FLORIDA: Tropical Weather Tends to Jumpstart Redfish & Black Drum

What a difference a moth makes!!

A month ago the sweltering heat and humidity made early mornings a must. The early starts to our days rewarded us with beautiful early morning temperatures, NO rain (usually), and a sunrise that would rival any Caribbean island. Did I mention that the early morning fishing was fantastic as well? The earlier starts of last month provided my customers with banner Redfish, Black Drum, Snook, and Scalloping days due to the early morning activity that most Nature Coast gamefish tend to show this time of year due to the slightest drops in water temperatures.

The start of September on the other hand has been fantastic due to the lower humidity (as of late), the abundance of afternoon and evening showers, and I really can not tell you how much the winds and weather of Hurricane Isaac benefited our area. Throughout the summer months most of the Gulf lacks consistent winds which provideS a cool down through the churning of the seas. Without this churning the Gulf can become a sauna due to the lack of water movement. When hurricanes and tropical storms enter the Gulf the mixing of 81 degree Gulf water with 86 degree local waters not only provides a cool down but also infuses oxygen throughout all of our local waters allowing fish to feed more actively and also jumpstart migratory patterns.

Tropical Weather tends to jumpstart migratory species like Redfish and Black Drum into leaving their backcountry homes for the safer more nutrient rich offshore areas where these fish will begin their spawning ritual. The key to this migration for fishermen is that these fish will tend to school up before heading offshore to spawn, and before they leave they always gorge themselves on one more feast before making their long journey. This most definitely is the time of year that anglers tend to see spectacles that they only read about in magazines or watch on TV. Thousands of fish schools feeding on the surface turning 20ft of water into a giant Red mass is what this time of year is all about. And all it takes is to witness this event one day and you will be sold the rest of your life, just ask my customers Jay and Nancy Allen whom have had the opportunity to witness these events at least 6 times in the 7 years we’ve been fishing together.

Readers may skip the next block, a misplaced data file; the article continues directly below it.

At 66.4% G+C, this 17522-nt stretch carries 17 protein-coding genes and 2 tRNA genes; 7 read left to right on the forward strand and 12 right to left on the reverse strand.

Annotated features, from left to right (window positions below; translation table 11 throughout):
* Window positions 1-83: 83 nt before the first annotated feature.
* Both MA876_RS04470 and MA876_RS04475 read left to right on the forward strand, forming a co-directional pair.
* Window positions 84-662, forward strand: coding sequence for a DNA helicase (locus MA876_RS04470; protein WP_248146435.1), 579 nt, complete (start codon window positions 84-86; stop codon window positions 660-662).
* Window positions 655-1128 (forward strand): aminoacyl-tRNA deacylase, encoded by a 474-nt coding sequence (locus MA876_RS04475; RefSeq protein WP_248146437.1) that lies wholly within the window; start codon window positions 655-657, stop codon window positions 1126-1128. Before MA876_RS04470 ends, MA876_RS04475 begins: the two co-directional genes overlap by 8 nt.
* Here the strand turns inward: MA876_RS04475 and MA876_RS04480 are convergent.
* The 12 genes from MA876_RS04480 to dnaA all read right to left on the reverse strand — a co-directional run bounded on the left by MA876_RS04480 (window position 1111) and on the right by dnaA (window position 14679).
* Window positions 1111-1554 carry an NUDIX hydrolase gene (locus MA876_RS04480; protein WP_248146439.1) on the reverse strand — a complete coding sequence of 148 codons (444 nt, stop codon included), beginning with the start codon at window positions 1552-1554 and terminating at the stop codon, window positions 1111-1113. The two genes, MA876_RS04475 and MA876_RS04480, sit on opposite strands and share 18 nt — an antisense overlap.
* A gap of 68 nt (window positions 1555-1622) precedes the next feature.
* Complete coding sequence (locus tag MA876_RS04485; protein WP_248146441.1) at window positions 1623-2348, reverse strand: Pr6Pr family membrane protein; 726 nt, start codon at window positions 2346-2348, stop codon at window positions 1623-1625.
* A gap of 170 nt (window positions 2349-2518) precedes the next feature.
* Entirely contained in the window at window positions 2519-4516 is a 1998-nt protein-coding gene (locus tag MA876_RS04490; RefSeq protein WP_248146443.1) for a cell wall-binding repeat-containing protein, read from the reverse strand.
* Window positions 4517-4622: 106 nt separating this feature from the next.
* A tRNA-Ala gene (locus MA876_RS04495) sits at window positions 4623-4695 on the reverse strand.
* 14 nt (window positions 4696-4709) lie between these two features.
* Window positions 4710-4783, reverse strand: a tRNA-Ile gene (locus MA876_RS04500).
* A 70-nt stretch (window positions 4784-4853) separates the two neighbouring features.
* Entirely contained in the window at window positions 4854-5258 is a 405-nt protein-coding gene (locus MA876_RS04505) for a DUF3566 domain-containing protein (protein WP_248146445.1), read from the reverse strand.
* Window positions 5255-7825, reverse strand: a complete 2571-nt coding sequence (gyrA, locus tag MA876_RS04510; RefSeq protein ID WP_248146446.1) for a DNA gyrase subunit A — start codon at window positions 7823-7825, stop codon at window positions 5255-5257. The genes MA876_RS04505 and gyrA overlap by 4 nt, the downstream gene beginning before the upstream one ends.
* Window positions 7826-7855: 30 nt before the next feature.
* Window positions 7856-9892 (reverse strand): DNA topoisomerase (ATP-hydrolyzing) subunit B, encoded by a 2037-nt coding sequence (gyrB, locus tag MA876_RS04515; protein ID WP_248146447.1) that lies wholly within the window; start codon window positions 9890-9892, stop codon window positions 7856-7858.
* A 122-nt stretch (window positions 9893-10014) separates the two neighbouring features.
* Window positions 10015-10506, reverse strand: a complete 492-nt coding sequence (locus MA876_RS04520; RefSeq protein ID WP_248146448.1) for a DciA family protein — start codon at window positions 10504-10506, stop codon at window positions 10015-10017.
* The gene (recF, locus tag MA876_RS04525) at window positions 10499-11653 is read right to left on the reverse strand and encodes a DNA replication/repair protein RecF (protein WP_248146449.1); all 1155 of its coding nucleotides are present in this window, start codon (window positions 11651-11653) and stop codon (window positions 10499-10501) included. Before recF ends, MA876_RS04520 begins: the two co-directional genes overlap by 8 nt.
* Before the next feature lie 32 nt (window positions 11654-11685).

Another added benefit to tropical weather is that it enhances currents, tides, and swells. That being said many migratory species pickup these currents and ride them to where ever they take them to. Bonita, False Albacore, and Tuna are noted species that follow this trend which would explain why over the recent weeks a handful of commercial fishermen have landed a number of Blackfin and Yellowfin Tuna along the Grouper Grounds just off our coast. As if that isn’t crazy enough an angler out of Homosassa reported not only hooked but landed an Atlantic Sailfish in the same waters where we troll for shallow water Grouper in 30ft of water.

To cap this amazing chain of events off comes the catch of the year along the Nature Coast. Tuna and Sailfish are great species known to every once in a while swim into our waters, but a BONEFISH to my knowledge has never been seen let alone caught along the waters of the Crystal River until now!!! Capt. Clay whom is a very good friend of mine and excellent Captain came across the first Crystal River Bonefish on September 1st. Obviously, this fish rode the currents of Hurricane Isaac but to know that there was a Bonefish swimming around my local waters shoots shivers up my spine. This is by far the greatest catch in Crystal River to date and I hope I hear of many more in the coming future!!!!

This just goes to show you, you never know what each day of fishing may bring. One day it could be a great battle with a Redfish or Shark, the next day you could be fighting the first of its kind for our area. The only way to do battle with the unknown is to get out and give it a shot.

Capt. Kyle Messier
Red Hot Fishing Charters
p: 352-634-4002

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